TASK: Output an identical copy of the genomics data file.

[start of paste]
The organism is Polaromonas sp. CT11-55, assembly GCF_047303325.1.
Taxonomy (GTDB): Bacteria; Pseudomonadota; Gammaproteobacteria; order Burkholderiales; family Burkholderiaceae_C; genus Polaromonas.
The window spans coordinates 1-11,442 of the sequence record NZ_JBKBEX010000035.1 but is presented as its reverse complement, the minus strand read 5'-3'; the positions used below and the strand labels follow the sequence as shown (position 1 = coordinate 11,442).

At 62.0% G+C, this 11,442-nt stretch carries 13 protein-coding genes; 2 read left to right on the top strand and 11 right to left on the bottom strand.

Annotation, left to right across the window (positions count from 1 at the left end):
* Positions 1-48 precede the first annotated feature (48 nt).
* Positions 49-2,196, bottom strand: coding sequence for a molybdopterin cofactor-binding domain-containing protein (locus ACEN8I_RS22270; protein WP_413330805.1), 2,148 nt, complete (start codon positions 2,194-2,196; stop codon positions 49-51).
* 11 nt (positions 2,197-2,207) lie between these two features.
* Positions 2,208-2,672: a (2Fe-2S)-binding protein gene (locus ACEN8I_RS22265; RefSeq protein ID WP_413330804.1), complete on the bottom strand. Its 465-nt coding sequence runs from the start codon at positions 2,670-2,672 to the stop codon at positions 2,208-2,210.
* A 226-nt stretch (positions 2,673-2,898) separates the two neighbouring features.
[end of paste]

The organism is Polaromonas sp. CT11-55, assembly GCF_047303325.1.
Taxonomy (GTDB): Bacteria; Pseudomonadota; Gammaproteobacteria; order Burkholderiales; family Burkholderiaceae_C; genus Polaromonas.
The window spans coordinates 1-11,442 of the sequence record NZ_JBKBEX010000035.1 but is presented as its reverse complement, the minus strand read 5'-3'; the positions used below and the strand labels follow the sequence as shown (position 1 = coordinate 11,442).

At 62.0% G+C, this 11,442-nt stretch carries 13 protein-coding genes; 2 read left to right on the top strand and 11 right to left on the bottom strand.

Annotation, left to right across the window (positions count from 1 at the left end):
* Positions 1-48 precede the first annotated feature (48 nt).
* Positions 49-2,196, bottom strand: coding sequence for a molybdopterin cofactor-binding domain-containing protein (locus ACEN8I_RS22270; protein WP_413330805.1), 2,148 nt, complete (start codon positions 2,194-2,196; stop codon positions 49-51).
* 11 nt (positions 2,197-2,207) lie between these two features.
* Positions 2,208-2,672: a (2Fe-2S)-binding protein gene (locus ACEN8I_RS22265; RefSeq protein ID WP_413330804.1), complete on the bottom strand. Its 465-nt coding sequence runs from the start codon at positions 2,670-2,672 to the stop codon at positions 2,208-2,210.
* A 226-nt stretch (positions 2,673-2,898) separates the two neighbouring features.